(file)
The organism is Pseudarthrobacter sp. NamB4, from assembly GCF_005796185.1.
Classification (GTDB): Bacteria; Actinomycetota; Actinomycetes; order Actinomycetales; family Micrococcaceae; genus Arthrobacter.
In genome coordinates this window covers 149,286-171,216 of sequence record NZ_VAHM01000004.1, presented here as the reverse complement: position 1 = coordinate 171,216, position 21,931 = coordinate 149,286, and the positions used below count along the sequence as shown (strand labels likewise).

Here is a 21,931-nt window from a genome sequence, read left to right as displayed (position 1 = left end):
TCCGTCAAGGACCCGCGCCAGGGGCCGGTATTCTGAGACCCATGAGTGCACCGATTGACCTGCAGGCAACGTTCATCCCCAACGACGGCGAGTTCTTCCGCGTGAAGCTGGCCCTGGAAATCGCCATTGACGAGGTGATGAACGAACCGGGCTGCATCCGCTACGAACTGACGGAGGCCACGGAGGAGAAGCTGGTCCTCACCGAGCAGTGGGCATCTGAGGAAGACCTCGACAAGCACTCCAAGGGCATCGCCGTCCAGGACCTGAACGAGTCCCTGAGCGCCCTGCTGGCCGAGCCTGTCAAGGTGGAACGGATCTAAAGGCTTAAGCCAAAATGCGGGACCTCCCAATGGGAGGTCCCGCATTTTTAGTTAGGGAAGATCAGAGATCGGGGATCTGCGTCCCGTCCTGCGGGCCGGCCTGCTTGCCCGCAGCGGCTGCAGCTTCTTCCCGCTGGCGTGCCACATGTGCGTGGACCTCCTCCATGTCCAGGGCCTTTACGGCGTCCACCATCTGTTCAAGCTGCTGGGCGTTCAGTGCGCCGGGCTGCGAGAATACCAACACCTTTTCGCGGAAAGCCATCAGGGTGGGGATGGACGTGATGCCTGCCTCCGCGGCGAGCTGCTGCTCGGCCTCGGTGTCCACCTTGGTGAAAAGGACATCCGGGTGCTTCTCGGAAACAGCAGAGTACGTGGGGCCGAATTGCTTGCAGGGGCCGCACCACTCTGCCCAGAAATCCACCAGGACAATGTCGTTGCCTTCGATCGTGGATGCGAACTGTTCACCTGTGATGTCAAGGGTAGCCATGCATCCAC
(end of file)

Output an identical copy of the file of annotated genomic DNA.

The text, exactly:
The organism is Pseudarthrobacter sp. NamB4, from assembly GCF_005796185.1.
Classification (GTDB): Bacteria; Actinomycetota; Actinomycetes; order Actinomycetales; family Micrococcaceae; genus Arthrobacter.
In genome coordinates this window covers 149,286-171,216 of sequence record NZ_VAHM01000004.1, presented here as the reverse complement: position 1 = coordinate 171,216, position 21,931 = coordinate 149,286, and the positions used below count along the sequence as shown (strand labels likewise).

Here is a 21,931-nt window from a genome sequence, read left to right as displayed (position 1 = left end):
TCCGTCAAGGACCCGCGCCAGGGGCCGGTATTCTGAGACCCATGAGTGCACCGATTGACCTGCAGGCAACGTTCATCCCCAACGACGGCGAGTTCTTCCGCGTGAAGCTGGCCCTGGAAATCGCCATTGACGAGGTGATGAACGAACCGGGCTGCATCCGCTACGAACTGACGGAGGCCACGGAGGAGAAGCTGGTCCTCACCGAGCAGTGGGCATCTGAGGAAGACCTCGACAAGCACTCCAAGGGCATCGCCGTCCAGGACCTGAACGAGTCCCTGAGCGCCCTGCTGGCCGAGCCTGTCAAGGTGGAACGGATCTAAAGGCTTAAGCCAAAATGCGGGACCTCCCAATGGGAGGTCCCGCATTTTTAGTTAGGGAAGATCAGAGATCGGGGATCTGCGTCCCGTCCTGCGGGCCGGCCTGCTTGCCCGCAGCGGCTGCAGCTTCTTCCCGCTGGCGTGCCACATGTGCGTGGACCTCCTCCATGTCCAGGGCCTTTACGGCGTCCACCATCTGTTCAAGCTGCTGGGCGTTCAGTGCGCCGGGCTGCGAGAATACCAACACCTTTTCGCGGAAAGCCATCAGGGTGGGGATGGACGTGATGCCTGCCTCCGCGGCGAGCTGCTGCTCGGCCTCGGTGTCCACCTTGGTGAAAAGGACATCCGGGTGCTTCTCGGAAACAGCAGAGTACGTGGGGCCGAATTGCTTGCAGGGGCCGCACCACTCTGCCCAGAAATCCACCAGGACAATGTCGTTGCCTTCGATCGTGGATGCGAACTGTTCACCTGTGATGTCAAGGGTAGCCATGCATCCAC